Weddings, like Christmas Day, bring out the ‘best’ in families, right?
Heather Taylor Johnson’s debut novel, Pursuing Love and Death, is the story of one family, brought together as they prepare for the wedding of daughter, Luna. Amongst the cast is Luna’s father, Graham, who is struggling to write his own obituary; mother, Velma, who is experiencing a mid-life crisis (and trying to manage a lover seventeen years her junior); and brother Ginsberg, who’s openly gay but is married to a woman named Kate.
“It was good to be on holiday before the holiday began. To have one day to themselves before the shit hit the wedding-white fan. Ginsberg predicted insanity. Someone in the family would lose their mind and for all he knew it might be him.”
There’s a lot to like in Pursuing Love and Death, notably some quite lovely sentences. For example –
“As she blew smoke in perfect lines above them, she was superb. She was an ageing actress at twenty-one.”
“Velma loved the drama and the strife. She savoured hot tears and words and actions one could never, ever retract.”
There’s also some terrific, meaty themes about motherhood, relationships with parents, and family alliances. Unfortunately, in exploring these themes and explaining the characters’ present-day issues, some of Johnson’s characters got a little bogged down in overly complex back-stories. These could have been done away with, particularly when Mark, Luna’s fiance, summed it all up so nicely –
“My family doesn’t have – how should I put this? – issues. Your family is all urban sophistication and cultural aesthetics. Your mum comes from old money. You were brought up with literature and classical music. Your dinners didn’t have to involve meat and you didn’t even eat them until after eight.”
My favourite character was Velma, who reveals herself as somewhat of a villain by emotionally meddling in everyone’s lives. But she is an honest character and for that reason, you forgive a little –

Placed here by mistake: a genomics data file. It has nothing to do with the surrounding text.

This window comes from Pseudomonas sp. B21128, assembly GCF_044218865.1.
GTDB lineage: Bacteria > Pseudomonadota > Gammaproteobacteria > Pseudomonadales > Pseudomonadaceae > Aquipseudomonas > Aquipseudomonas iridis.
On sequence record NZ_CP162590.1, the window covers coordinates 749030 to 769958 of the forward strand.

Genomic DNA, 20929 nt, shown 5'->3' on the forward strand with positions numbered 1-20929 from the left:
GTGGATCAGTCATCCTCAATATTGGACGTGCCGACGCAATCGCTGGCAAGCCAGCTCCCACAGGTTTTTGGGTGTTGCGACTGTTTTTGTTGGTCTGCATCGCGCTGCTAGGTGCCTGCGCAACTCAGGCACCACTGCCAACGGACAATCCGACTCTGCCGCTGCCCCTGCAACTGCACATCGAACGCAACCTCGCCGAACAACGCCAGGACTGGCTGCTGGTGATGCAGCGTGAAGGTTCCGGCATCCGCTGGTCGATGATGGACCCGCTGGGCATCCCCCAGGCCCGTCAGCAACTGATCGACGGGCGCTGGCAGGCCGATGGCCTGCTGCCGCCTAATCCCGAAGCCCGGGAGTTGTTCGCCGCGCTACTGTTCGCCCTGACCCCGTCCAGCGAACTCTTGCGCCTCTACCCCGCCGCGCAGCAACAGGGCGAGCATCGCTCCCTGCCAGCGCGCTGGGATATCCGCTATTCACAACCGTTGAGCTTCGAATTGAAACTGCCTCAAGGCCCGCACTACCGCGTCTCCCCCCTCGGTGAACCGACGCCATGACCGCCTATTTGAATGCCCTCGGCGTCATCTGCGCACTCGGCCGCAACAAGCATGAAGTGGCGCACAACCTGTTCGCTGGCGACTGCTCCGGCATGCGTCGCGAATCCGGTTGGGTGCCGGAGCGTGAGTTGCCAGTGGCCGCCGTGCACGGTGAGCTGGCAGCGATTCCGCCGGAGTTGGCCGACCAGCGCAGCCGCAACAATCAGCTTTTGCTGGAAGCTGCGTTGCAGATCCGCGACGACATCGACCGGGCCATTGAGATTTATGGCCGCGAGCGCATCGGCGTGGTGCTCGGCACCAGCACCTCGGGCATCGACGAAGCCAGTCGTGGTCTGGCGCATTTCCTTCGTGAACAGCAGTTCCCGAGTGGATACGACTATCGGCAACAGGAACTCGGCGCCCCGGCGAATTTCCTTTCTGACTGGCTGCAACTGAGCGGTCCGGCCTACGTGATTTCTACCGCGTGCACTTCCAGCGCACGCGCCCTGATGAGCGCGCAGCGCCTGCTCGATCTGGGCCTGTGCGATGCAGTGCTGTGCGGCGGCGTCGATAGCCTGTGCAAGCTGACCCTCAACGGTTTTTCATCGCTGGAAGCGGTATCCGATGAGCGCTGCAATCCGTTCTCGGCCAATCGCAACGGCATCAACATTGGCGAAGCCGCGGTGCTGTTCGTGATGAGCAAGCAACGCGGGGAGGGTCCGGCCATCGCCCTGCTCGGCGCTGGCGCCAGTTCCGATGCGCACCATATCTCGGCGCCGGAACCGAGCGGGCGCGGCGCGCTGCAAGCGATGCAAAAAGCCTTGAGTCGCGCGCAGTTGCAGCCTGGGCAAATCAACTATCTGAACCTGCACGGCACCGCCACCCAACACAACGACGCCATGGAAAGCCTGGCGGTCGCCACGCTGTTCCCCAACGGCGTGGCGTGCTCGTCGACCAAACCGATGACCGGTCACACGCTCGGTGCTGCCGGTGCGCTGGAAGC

“…it was not that she didn’t love her children or love the idea of being a wife and a mother, it’s that she could not do the selfless bit. Her imagined life of childbearing never eliminated the passion, the poetry, the symphonies, the travelling – she had imagined she could have every little bit of life that her mother had forsaken to raise her.”
There are some exceptionally good scenes in this book, the highlight being a delightfully introspective moment between the characters of Luna and Kate toward the end of the novel. Pondering what makes for a good marriage and the influence of our own parents’ marriage, Luna asks
“What about soulmates and completing one another? Shouldn’t I be feeling that?”
To which Kate answers –
“Would it make anything less complicated?…..I think that sort of intensity causes more problems than it solves. Think of your parents.”
3/5 Although I really wanted to yell “Pull yourself together!” to a few of the characters, all in all a nicely executed story.
Graham, his kitchen yoga and stuffed zucchini are worth a mention. I like this recipe from Zoom Yummy (because cheese…).